Scientific Setbacks: Inspiration to Action

Header Image

Scientific Setbacks: Inspiration to Action

The following is the award-winning essay written by eighth-grader Esther Schonberger. It received second place in the 2024 Maurice R. Hilleman Essay Contest.

By Esther Schonberger ’25

Just as Dr. Hilleman decided to spend his life working to solve a problem he saw around him, if I were given the opportunity to take on any scientific issue, I would take on a mission to share a privilege that I access every day – potable drinking water. According to the United Nations, approximately 3.5 million people die each year from complications caused from drinking untreated water, and more than half of those deaths are children. Millions of people around the world spend the majority of their lives walking to, fetching, or worrying about water. Many children living in scorching or tropical regions such as Northern Africa and India, can spend up to eight hours of their day finding and carrying water to supply their families. Even if these children do manage to find water from the unpredictable places they rely on to stay alive, the chances of that water being clean are extremely rare.

Finding ways to clean that drinking water is extremely hard, as boiling water requires energy and will only reduce the limited amount these people already have. Other purification methods like the ability to filter water require access to adequate filtration - a privilege that not many in the world can afford. This is mainly because of high expenses and not readily available filtration systems. Because the dirty water is too often consumed, millions of people are left high and dry, because the only water they have could be contaminated with hundreds of waterborne diseases such as typhoid, diphtheria, giardia, and much more, that could result in sickness and then death. The sad reality is that this is also getting worse. Because of climate change and increases in populations around the world, more and more people will soon lose their ability to get clean water and thus impact their entire lives. This is a serious problem that is not just affecting other countries, but has also come up in recent years in the United States, which is considered a well-developed country. Last summer, many cities in the U.S. advised their residents to boil water before drinking it for many reasons like sewage leakage, and others had to warn against lead poisoning which required specialized filtration to address. This has happened in cities such as New York, NY; Jackson, MS; Flint, MI; Baltimore, MA; and so many more. Cases of people not being able to get potable water are happening everywhere.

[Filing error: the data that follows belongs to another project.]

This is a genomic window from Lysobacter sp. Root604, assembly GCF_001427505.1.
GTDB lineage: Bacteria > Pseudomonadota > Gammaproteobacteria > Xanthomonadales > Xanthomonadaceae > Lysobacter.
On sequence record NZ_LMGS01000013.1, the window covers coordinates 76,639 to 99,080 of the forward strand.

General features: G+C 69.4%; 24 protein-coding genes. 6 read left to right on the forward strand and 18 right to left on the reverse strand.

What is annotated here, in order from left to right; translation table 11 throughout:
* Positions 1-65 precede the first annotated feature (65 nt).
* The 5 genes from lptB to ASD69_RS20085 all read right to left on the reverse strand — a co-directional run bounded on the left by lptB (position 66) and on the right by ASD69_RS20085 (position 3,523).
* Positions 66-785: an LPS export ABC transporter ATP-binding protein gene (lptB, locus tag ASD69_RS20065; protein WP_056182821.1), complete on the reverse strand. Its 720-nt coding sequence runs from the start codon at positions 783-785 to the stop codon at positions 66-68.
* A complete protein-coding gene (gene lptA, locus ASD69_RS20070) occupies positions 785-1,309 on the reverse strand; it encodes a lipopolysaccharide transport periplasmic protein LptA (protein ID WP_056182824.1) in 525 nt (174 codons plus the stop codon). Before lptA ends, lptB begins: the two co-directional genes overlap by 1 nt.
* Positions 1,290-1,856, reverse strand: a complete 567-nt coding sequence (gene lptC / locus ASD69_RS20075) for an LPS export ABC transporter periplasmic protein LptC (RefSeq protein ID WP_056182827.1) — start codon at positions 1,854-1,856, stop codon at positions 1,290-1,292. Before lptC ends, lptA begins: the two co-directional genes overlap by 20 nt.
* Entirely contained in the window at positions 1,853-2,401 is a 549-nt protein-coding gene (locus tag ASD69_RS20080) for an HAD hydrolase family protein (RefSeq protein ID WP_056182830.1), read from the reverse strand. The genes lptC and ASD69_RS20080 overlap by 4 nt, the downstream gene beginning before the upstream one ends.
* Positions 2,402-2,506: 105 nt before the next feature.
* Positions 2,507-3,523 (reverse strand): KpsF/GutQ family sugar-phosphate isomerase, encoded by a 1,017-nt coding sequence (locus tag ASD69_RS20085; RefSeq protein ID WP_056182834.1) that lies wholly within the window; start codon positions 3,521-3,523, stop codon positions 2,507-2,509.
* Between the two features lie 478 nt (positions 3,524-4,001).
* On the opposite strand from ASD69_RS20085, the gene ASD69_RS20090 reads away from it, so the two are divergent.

The clean water crisis caught my eye when we learned about it in school, because of where I have grown up. I live about a five-minute drive, or ten-minute walk, from Maltby Lakes, the freshwater reserve that used to supply drinking water for the majority of the city of New Haven, Connecticut. Living in close proximity to so much clean, freshwater never seemed like a big deal to me, until I became aware of all of the people for whom getting water, let alone clean drinking water, is such a tremendous feat. I have the privilege of never worrying about water, but that is not the case for so many individuals around the world. For many people, the struggle to access clean drinking water can affect their ability to pursue their education, help their family, and live healthy lives. Knowing that people struggle with this when I live so close to what appears to be all of the water in the world is powerful.

When Dr. Hilleman observed a catastrophe spiraling downhill around him, that of children dying from illnesses, he did something about it. It is inspiring, and quite frankly amazing, that Dr. Hilleman dedicated his life to improving the world. Just as I assume Dr. Hilleman felt about his world, I yearn to do something about this crisis facing mine. His impact changed the world, and I want to change the world too. Solving this huge crisis would take years of research, experimenting, and thinking, just as any problem would, but if given the chance I would want to do that tremendous amount of work on this problem, one I am passionate and deeply engaged in. If I could make as big of an impact on the world as Dr. Hilleman’s, I would work on solving the problem of clean drinking water for all.

Get Social!

    Since 1916, The Foote School has provided child-centered education that nurtures creativity, excellence and joy in learning.